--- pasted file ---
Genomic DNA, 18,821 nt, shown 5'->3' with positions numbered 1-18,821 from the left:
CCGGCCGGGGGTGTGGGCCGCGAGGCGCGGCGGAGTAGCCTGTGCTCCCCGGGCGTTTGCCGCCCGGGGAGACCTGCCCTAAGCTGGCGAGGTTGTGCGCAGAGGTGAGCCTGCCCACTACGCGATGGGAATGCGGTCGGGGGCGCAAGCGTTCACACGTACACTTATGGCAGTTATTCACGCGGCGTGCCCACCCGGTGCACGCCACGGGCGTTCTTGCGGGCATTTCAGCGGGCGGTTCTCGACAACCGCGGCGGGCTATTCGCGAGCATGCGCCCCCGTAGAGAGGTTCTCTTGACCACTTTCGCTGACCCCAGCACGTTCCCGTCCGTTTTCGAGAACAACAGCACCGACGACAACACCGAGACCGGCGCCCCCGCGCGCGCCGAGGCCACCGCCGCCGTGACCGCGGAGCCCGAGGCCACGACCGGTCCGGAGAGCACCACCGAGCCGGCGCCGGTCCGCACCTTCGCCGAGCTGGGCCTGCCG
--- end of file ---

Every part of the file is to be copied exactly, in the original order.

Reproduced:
Genomic DNA, 18,821 nt, shown 5'->3' with positions numbered 1-18,821 from the left:
CCGGCCGGGGGTGTGGGCCGCGAGGCGCGGCGGAGTAGCCTGTGCTCCCCGGGCGTTTGCCGCCCGGGGAGACCTGCCCTAAGCTGGCGAGGTTGTGCGCAGAGGTGAGCCTGCCCACTACGCGATGGGAATGCGGTCGGGGGCGCAAGCGTTCACACGTACACTTATGGCAGTTATTCACGCGGCGTGCCCACCCGGTGCACGCCACGGGCGTTCTTGCGGGCATTTCAGCGGGCGGTTCTCGACAACCGCGGCGGGCTATTCGCGAGCATGCGCCCCCGTAGAGAGGTTCTCTTGACCACTTTCGCTGACCCCAGCACGTTCCCGTCCGTTTTCGAGAACAACAGCACCGACGACAACACCGAGACCGGCGCCCCCGCGCGCGCCGAGGCCACCGCCGCCGTGACCGCGGAGCCCGAGGCCACGACCGGTCCGGAGAGCACCACCGAGCCGGCGCCGGTCCGCACCTTCGCCGAGCTGGGCCTGCCG